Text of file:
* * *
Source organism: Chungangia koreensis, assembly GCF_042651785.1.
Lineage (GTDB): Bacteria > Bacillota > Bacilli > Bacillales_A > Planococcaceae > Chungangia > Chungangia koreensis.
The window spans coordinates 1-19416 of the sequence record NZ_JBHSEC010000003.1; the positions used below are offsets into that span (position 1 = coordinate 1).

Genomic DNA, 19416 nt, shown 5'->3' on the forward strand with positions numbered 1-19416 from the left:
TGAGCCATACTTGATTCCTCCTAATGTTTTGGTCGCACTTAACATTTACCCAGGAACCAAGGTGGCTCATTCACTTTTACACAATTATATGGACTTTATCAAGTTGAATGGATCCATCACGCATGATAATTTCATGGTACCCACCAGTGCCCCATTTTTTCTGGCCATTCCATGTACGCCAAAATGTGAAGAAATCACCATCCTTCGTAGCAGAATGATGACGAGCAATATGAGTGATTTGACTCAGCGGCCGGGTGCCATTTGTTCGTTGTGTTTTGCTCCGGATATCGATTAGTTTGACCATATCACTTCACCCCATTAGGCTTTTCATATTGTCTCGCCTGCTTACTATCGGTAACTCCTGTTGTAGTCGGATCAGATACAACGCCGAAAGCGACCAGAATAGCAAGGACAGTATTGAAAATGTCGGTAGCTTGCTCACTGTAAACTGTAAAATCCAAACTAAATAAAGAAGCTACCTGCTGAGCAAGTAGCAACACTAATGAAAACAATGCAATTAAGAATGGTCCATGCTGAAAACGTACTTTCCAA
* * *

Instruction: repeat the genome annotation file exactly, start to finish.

Source organism: Chungangia koreensis, assembly GCF_042651785.1.
Lineage (GTDB): Bacteria > Bacillota > Bacilli > Bacillales_A > Planococcaceae > Chungangia > Chungangia koreensis.
The window spans coordinates 1-19416 of the sequence record NZ_JBHSEC010000003.1; the positions used below are offsets into that span (position 1 = coordinate 1).

Genomic DNA, 19416 nt, shown 5'->3' on the forward strand with positions numbered 1-19416 from the left:
TGAGCCATACTTGATTCCTCCTAATGTTTTGGTCGCACTTAACATTTACCCAGGAACCAAGGTGGCTCATTCACTTTTACACAATTATATGGACTTTATCAAGTTGAATGGATCCATCACGCATGATAATTTCATGGTACCCACCAGTGCCCCATTTTTTCTGGCCATTCCATGTACGCCAAAATGTGAAGAAATCACCATCCTTCGTAGCAGAATGATGACGAGCAATATGAGTGATTTGACTCAGCGGCCGGGTGCCATTTGTTCGTTGTGTTTTGCTCCGGATATCGATTAGTTTGACCATATCACTTCACCCCATTAGGCTTTTCATATTGTCTCGCCTGCTTACTATCGGTAACTCCTGTTGTAGTCGGATCAGATACAACGCCGAAAGCGACCAGAATAGCAAGGACAGTATTGAAAATGTCGGTAGCTTGCTCACTGTAAACTGTAAAATCCAAACTAAATAAAGAAGCTACCTGCTGAGCAAGTAGCAACACTAATGAAAACAATGCAATTAAGAATGGTCCATGCTGAAAACGTACTTTCCAA